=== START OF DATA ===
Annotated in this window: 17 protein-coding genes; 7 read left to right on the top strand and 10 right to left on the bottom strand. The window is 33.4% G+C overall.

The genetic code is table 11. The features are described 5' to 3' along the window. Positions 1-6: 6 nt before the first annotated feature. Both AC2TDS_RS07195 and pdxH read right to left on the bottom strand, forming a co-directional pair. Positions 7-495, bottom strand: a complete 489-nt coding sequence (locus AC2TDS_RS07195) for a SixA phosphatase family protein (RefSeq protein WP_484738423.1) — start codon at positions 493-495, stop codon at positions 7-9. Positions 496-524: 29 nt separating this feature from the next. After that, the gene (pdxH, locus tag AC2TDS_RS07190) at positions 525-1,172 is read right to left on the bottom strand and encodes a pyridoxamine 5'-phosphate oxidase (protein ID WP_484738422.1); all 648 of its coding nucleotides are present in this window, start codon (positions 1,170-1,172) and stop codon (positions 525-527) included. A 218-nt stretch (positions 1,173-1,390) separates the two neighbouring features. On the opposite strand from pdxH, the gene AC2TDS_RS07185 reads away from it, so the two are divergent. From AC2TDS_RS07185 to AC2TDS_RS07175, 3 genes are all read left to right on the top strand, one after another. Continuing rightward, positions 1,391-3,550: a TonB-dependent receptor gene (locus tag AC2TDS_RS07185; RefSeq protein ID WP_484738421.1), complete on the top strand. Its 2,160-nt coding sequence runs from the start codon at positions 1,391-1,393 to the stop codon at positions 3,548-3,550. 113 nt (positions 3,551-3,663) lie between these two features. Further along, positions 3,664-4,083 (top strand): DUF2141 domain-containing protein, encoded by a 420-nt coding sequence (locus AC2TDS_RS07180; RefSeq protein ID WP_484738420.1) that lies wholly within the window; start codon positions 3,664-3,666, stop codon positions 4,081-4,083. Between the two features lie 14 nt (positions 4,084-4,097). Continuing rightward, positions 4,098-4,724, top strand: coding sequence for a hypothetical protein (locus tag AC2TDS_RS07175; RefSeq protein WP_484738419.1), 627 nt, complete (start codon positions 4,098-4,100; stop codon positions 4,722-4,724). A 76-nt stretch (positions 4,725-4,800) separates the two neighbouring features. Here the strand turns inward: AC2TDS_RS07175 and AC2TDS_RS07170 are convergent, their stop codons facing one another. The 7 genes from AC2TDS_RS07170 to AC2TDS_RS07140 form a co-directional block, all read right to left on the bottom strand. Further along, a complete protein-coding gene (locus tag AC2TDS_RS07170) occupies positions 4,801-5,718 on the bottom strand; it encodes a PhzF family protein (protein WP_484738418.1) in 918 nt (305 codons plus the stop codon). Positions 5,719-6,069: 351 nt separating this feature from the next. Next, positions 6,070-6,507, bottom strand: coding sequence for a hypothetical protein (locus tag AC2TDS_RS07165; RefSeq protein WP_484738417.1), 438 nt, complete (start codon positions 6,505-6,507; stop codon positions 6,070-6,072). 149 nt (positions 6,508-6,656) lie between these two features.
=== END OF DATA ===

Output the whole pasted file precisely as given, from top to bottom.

Annotated in this window: 17 protein-coding genes; 7 read left to right on the top strand and 10 right to left on the bottom strand. The window is 33.4% G+C overall.

The genetic code is table 11. The features are described 5' to 3' along the window. Positions 1-6: 6 nt before the first annotated feature. Both AC2TDS_RS07195 and pdxH read right to left on the bottom strand, forming a co-directional pair. Positions 7-495, bottom strand: a complete 489-nt coding sequence (locus AC2TDS_RS07195) for a SixA phosphatase family protein (RefSeq protein WP_484738423.1) — start codon at positions 493-495, stop codon at positions 7-9. Positions 496-524: 29 nt separating this feature from the next. After that, the gene (pdxH, locus tag AC2TDS_RS07190) at positions 525-1,172 is read right to left on the bottom strand and encodes a pyridoxamine 5'-phosphate oxidase (protein ID WP_484738422.1); all 648 of its coding nucleotides are present in this window, start codon (positions 1,170-1,172) and stop codon (positions 525-527) included. A 218-nt stretch (positions 1,173-1,390) separates the two neighbouring features. On the opposite strand from pdxH, the gene AC2TDS_RS07185 reads away from it, so the two are divergent. From AC2TDS_RS07185 to AC2TDS_RS07175, 3 genes are all read left to right on the top strand, one after another. Continuing rightward, positions 1,391-3,550: a TonB-dependent receptor gene (locus tag AC2TDS_RS07185; RefSeq protein ID WP_484738421.1), complete on the top strand. Its 2,160-nt coding sequence runs from the start codon at positions 1,391-1,393 to the stop codon at positions 3,548-3,550. 113 nt (positions 3,551-3,663) lie between these two features. Further along, positions 3,664-4,083 (top strand): DUF2141 domain-containing protein, encoded by a 420-nt coding sequence (locus AC2TDS_RS07180; RefSeq protein ID WP_484738420.1) that lies wholly within the window; start codon positions 3,664-3,666, stop codon positions 4,081-4,083. Between the two features lie 14 nt (positions 4,084-4,097). Continuing rightward, positions 4,098-4,724, top strand: coding sequence for a hypothetical protein (locus tag AC2TDS_RS07175; RefSeq protein WP_484738419.1), 627 nt, complete (start codon positions 4,098-4,100; stop codon positions 4,722-4,724). A 76-nt stretch (positions 4,725-4,800) separates the two neighbouring features. Here the strand turns inward: AC2TDS_RS07175 and AC2TDS_RS07170 are convergent, their stop codons facing one another. The 7 genes from AC2TDS_RS07170 to AC2TDS_RS07140 form a co-directional block, all read right to left on the bottom strand. Further along, a complete protein-coding gene (locus tag AC2TDS_RS07170) occupies positions 4,801-5,718 on the bottom strand; it encodes a PhzF family protein (protein WP_484738418.1) in 918 nt (305 codons plus the stop codon). Positions 5,719-6,069: 351 nt separating this feature from the next. Next, positions 6,070-6,507, bottom strand: coding sequence for a hypothetical protein (locus tag AC2TDS_RS07165; RefSeq protein WP_484738417.1), 438 nt, complete (start codon positions 6,505-6,507; stop codon positions 6,070-6,072). 149 nt (positions 6,508-6,656) lie between these two features.